The Federal Bureau of Investigation is done with an investigation into whether officials conspired to conceal asbestos exposure at the Hunters Point Shipyard site in San Francisco, California.
The investigation started last year when the FBI fielded complaints from an environmental group alleging that a construction company, an Environmental Protection Agency agent and local officials purposely hid information about asbestos exposure that may affected the health of local residents.
Asbestos is toxic and has been linked to respiratory illnesses like lung cancer, mesothelioma and asbestosis. A number of U.S. companies have known about the dangers associated with exposure to asbestos and have withheld withholding knowledge of existing exposures from employees or local residents.
In this case, the FBI’s verdict was clear: No evidence shows a conspiracy existed.
Investigators say that there was “no effort to hide, misrepresent or cover-up asbestos monitoring results.” The complaining party has officially lost this complaint.
Events Leading Up to the Investigation
In 2006, Lennar Corporation, a large construction company, began conducting grading work on the old Hunters Point shipyard site to prepare for construction of a city neighborhood on the property. This initial excavation made asbestos fibers go airborne from the soil.
News reports note that nearby residents then claimed to have nosebleeds, rashes and headaches.
The company refused to acknowledge the presence of a health risk and was fined $500,000 for “improperly calibrating asbestos monitoring equipment” in 2008.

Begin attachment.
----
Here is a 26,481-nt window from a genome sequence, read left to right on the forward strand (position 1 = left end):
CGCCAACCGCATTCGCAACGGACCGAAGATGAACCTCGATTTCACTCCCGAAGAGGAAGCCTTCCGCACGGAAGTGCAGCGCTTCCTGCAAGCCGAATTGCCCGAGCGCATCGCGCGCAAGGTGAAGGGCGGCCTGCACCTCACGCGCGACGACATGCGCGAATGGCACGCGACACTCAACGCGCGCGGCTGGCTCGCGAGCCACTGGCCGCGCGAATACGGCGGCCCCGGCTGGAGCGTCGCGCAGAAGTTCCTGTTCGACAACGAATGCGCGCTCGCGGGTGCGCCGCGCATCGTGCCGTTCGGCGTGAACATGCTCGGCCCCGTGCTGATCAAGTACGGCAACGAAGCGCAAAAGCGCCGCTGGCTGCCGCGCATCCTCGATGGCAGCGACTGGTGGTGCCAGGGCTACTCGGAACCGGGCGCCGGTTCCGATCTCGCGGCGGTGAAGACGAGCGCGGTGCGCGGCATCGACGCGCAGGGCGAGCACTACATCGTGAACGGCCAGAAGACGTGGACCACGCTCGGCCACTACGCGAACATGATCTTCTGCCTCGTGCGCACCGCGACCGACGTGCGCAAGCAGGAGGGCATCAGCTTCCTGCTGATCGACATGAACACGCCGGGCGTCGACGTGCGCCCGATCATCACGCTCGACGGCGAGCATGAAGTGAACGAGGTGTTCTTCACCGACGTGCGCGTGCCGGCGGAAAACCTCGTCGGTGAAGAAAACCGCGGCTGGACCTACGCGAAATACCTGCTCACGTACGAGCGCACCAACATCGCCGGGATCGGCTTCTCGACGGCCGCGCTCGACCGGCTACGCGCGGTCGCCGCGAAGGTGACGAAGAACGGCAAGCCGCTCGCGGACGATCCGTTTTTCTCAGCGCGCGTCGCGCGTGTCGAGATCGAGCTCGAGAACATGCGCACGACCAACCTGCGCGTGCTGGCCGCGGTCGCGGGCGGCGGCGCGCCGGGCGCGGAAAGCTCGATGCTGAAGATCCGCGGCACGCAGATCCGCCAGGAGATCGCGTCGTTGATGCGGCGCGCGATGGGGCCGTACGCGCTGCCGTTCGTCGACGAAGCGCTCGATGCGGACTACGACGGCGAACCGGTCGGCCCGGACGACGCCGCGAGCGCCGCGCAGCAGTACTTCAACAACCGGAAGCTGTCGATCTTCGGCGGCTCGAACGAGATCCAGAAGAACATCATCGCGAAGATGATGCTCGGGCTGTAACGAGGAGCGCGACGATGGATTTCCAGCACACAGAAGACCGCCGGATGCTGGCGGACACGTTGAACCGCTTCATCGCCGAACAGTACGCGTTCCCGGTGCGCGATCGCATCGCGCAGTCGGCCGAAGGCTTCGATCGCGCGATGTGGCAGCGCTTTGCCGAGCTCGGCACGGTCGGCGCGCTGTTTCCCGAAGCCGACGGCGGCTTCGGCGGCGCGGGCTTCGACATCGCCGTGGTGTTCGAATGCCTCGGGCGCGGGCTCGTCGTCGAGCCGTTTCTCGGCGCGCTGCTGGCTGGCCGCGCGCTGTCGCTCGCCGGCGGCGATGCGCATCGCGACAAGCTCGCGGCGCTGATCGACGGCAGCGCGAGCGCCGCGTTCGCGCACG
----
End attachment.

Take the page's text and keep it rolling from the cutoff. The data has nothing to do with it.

In 2011, the environmental activist group Stop Lennar Action Movement, or SLAM, alleged a conspiracy and began the looking into it.
After uncovering over 2,000 e-mails obtained through the federal Freedom of Information Act (FOIA), the group believed evidence existed to show that construction company Lennar Corporation, the EPA and the city health department collectively conspired to withhold evidence of asbestos exposure risks at the Hunters Point shipyard.
This prompted the group to inform the FBI.
The investigation by the FBI officially began in August 2011, over a year after Lenar’s project was approved by the city of San Francisco.
Fast forward to April 27, 2012, the investigation has been completed and the FBI is satisfied with the evidence, or lack there of.
Investigators’ Closing Statements
In confirming the status of the investigation, the FBI expressed its confidence of its decision to close the case:
“no evidence that an EPA employee conspired with the (San Francisco Department of Public Health) and Lennar Corporation to conceal asbestos exposure at the site,” a summary of the report, released earlier this month, states. The inspector general “recommended no further action and now considers this matter closed.”
At this point, SLAM, along with any other concerned groups or residents, will be forced to accept the FBI’s conclusion.